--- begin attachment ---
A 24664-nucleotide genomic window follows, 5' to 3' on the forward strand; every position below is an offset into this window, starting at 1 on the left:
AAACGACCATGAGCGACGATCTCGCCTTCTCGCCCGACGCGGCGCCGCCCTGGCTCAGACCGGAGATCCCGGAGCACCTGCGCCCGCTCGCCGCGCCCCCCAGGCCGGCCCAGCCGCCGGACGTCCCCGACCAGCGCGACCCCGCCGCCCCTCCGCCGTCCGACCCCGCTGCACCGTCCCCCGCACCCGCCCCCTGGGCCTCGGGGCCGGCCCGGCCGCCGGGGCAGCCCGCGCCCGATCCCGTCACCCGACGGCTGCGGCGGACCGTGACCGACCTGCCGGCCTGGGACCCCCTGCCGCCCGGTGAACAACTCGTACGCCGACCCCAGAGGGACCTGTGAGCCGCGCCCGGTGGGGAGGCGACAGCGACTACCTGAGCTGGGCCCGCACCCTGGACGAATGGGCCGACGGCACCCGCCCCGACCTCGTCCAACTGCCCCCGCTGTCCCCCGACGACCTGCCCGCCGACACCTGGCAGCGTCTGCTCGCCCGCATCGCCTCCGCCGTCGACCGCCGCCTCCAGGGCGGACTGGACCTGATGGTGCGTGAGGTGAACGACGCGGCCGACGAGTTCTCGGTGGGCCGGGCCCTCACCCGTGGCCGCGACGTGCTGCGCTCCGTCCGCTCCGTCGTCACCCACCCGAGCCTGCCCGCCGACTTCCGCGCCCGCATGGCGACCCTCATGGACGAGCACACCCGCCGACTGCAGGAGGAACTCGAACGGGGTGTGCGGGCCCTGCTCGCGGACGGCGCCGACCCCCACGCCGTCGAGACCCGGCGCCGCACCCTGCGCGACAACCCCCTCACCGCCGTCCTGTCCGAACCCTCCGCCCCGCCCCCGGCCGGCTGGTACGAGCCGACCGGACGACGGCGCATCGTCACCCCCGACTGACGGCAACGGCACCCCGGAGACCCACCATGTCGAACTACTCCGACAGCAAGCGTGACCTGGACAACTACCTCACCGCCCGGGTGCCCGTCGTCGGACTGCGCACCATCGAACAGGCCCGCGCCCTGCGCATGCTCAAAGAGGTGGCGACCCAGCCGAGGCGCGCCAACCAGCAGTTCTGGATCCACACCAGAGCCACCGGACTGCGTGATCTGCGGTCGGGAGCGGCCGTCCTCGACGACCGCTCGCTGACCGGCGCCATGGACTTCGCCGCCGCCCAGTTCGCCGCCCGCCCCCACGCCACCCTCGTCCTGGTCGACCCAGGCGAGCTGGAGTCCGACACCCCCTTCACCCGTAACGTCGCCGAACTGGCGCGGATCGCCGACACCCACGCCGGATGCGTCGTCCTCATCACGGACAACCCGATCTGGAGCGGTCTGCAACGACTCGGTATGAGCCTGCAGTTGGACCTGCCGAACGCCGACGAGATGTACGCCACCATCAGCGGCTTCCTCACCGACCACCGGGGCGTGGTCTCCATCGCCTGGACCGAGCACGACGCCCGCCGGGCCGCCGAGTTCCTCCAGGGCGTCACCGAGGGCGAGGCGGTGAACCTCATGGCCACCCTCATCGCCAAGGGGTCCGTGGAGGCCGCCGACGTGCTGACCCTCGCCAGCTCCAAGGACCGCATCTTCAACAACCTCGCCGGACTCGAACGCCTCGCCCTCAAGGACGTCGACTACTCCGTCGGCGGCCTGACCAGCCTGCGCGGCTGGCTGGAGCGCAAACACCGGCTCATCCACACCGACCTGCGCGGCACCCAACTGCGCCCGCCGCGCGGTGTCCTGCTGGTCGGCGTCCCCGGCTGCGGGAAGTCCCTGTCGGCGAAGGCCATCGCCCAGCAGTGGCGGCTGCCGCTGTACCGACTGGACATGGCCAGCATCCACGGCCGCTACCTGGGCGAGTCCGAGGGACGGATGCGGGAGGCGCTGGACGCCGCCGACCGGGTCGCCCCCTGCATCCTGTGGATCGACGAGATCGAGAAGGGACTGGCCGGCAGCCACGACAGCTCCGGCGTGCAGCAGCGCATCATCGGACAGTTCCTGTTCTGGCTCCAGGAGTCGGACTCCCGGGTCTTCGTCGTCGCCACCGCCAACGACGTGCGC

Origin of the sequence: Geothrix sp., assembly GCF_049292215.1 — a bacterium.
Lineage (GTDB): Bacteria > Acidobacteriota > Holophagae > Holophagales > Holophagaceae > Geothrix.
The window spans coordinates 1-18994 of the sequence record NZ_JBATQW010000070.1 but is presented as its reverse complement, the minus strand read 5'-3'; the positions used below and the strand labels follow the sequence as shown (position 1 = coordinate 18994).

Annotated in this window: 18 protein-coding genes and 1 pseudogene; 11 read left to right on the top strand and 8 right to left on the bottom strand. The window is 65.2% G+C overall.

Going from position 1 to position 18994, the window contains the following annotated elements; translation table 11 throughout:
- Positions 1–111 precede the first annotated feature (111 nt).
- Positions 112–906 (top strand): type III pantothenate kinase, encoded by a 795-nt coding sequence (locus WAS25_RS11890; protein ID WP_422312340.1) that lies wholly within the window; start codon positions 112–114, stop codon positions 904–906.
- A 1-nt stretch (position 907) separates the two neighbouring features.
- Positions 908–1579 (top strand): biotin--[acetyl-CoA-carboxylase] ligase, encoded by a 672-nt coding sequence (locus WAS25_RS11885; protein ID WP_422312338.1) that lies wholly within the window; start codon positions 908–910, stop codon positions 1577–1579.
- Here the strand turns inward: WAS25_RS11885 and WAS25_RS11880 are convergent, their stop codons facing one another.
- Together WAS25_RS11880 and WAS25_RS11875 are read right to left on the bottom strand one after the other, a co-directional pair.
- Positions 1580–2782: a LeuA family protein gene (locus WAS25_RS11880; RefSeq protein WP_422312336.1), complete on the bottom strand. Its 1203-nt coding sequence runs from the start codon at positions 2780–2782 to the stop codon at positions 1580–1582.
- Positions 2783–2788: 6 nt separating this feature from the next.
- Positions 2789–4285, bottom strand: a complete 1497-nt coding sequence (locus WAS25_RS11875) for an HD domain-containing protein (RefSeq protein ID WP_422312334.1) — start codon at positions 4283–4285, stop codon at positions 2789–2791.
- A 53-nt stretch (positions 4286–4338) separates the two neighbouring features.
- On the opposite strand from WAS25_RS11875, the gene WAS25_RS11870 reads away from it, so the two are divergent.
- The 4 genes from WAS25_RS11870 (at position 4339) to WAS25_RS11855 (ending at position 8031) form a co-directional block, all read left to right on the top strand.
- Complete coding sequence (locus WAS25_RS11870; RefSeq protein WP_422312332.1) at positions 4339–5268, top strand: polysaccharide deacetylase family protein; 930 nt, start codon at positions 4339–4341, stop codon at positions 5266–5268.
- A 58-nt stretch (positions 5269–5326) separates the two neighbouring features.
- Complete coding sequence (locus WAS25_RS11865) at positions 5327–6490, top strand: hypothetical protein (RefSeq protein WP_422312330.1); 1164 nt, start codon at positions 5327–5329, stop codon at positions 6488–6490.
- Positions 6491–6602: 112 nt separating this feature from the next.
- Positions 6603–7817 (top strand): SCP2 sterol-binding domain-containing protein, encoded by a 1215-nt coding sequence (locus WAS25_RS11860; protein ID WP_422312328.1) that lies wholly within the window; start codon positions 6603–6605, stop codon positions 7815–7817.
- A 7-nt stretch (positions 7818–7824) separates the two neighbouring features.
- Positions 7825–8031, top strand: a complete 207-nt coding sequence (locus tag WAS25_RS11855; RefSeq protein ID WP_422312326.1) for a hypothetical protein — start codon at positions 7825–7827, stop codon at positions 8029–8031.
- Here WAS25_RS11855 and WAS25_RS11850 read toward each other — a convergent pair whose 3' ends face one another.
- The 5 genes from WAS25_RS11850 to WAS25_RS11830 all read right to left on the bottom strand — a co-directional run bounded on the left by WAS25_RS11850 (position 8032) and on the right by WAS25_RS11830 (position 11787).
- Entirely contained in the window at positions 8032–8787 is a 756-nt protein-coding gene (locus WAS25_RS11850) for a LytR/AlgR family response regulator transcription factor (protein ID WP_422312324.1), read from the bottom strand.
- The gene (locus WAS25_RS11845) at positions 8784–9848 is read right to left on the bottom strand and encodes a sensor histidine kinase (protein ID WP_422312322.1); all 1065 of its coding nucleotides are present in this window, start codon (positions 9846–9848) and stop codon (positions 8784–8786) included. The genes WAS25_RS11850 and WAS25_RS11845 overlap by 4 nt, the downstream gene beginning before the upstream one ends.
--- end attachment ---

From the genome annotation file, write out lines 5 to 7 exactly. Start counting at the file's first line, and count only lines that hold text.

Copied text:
The window spans coordinates 1-18994 of the sequence record NZ_JBATQW010000070.1 but is presented as its reverse complement, the minus strand read 5'-3'; the positions used below and the strand labels follow the sequence as shown (position 1 = coordinate 18994).

Annotated in this window: 18 protein-coding genes and 1 pseudogene; 11 read left to right on the top strand and 8 right to left on the bottom strand. The window is 65.2% G+C overall.

Going from position 1 to position 18994, the window contains the following annotated elements; translation table 11 throughout: